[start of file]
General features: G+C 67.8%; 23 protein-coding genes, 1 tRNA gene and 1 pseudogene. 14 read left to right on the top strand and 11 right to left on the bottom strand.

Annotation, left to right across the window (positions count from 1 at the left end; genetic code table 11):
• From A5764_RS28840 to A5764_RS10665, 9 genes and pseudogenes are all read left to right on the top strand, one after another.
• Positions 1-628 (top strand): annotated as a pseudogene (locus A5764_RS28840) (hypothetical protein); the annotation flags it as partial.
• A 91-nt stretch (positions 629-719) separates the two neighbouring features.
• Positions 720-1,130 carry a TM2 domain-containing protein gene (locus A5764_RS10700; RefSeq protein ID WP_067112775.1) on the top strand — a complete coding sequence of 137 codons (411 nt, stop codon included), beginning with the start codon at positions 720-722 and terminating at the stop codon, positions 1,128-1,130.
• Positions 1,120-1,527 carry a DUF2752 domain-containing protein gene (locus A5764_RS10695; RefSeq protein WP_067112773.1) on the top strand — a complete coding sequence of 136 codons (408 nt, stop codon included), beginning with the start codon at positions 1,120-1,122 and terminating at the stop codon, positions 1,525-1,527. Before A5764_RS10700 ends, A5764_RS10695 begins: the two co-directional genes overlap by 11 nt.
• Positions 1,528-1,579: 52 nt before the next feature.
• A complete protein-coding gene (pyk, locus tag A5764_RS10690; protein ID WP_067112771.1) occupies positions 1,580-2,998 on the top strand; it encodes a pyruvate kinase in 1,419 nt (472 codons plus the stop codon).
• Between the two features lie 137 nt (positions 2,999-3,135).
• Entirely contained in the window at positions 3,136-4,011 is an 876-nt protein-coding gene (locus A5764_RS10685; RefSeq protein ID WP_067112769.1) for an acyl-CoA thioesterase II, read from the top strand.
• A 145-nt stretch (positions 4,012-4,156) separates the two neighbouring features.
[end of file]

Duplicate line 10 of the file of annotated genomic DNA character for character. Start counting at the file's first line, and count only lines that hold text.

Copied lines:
• Between the two features lie 137 nt (positions 2,999-3,135).